We knew we had seven of these fish whatever their name was. Two males and 5 females, lucky us, very soon all five females had their mouths filled with fry. Here is how they spawned in our aquariums. The male chose his favorite spot in the aquarium, and sometimes he would dig a hole in the gravel down to the glass bottom of the aquarium.

   

3. She Keeps Babies in her Mouth.
We had learned that gravel isn't needed and creates lots of problems, so most of our aquariums had no gravel for the males to dig. The males quickly adapted to spawning in aquariums without gravel. One of the males would chase all the other fish away from his favorite spot which was usually in a corner of the aquarium. This male would then swim out to the brightest part of the aquarium maybe in the center of the aquarium, wiggle his black tail fin back and forth and then swim back to his favorite corner.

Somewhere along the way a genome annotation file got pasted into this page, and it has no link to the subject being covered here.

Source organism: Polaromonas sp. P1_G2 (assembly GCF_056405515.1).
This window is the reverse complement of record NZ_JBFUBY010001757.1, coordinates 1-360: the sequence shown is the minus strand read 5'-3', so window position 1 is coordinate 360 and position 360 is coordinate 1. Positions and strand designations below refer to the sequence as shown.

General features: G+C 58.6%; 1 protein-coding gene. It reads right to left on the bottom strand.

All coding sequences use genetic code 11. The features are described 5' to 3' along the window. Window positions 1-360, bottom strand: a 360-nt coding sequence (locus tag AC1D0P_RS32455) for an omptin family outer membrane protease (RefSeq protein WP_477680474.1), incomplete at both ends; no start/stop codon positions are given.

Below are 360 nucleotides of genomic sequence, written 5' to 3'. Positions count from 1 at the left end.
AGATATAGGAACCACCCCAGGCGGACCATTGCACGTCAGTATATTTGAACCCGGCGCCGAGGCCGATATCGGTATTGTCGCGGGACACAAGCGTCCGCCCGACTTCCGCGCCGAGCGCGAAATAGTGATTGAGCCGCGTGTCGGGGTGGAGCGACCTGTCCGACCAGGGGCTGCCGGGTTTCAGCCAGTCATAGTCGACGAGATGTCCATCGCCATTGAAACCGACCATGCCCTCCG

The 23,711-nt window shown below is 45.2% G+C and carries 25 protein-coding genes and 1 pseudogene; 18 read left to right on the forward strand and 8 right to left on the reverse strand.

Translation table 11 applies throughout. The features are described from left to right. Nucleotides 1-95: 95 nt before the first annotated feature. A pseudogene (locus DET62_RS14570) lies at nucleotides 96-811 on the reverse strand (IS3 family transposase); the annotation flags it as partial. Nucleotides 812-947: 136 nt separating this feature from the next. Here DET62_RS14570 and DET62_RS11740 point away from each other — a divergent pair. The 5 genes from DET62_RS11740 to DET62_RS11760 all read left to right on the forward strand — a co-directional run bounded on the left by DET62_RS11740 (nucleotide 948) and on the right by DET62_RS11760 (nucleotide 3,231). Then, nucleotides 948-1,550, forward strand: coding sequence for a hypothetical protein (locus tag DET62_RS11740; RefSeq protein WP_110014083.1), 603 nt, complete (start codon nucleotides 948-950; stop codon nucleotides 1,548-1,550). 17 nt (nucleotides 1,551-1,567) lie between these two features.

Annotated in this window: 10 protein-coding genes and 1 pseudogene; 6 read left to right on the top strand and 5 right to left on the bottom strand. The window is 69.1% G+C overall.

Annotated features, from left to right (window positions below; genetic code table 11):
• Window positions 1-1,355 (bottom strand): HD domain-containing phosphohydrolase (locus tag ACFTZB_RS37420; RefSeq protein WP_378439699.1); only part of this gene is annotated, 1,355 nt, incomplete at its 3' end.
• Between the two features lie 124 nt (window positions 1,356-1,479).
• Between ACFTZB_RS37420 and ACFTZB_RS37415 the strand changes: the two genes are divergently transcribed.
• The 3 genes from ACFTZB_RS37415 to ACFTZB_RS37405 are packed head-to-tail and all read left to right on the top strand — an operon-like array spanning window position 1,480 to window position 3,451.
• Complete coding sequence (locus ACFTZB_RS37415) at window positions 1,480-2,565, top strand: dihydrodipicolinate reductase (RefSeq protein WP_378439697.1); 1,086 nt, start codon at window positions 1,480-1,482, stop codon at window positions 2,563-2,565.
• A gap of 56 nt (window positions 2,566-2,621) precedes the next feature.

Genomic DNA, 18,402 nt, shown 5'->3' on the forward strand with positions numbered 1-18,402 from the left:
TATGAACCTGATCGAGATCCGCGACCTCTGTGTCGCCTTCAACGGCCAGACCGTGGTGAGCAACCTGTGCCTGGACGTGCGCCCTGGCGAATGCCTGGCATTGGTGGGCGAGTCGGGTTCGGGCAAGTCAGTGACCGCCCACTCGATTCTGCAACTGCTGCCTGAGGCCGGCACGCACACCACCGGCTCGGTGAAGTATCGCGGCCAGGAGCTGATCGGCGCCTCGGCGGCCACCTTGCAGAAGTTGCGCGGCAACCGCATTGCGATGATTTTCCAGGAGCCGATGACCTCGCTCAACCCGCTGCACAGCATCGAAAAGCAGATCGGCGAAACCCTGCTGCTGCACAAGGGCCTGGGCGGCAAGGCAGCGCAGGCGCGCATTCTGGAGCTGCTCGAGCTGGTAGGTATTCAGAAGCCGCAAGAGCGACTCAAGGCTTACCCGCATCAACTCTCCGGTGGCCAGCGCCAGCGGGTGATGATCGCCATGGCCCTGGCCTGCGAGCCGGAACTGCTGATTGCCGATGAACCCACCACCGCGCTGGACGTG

After several such demonstrations, a female would follow him back to his corner. They'd circle each other and nudge each other and sometimes lock mouths to test each other's strength. Eventually she'd lay lots of opaque pink oblong eggs, and then she'd spin around a scoop them up in her mouth.

   
Click here to go on to another page in this web site where this discussion about breeding mouth brooding Cichlids continues.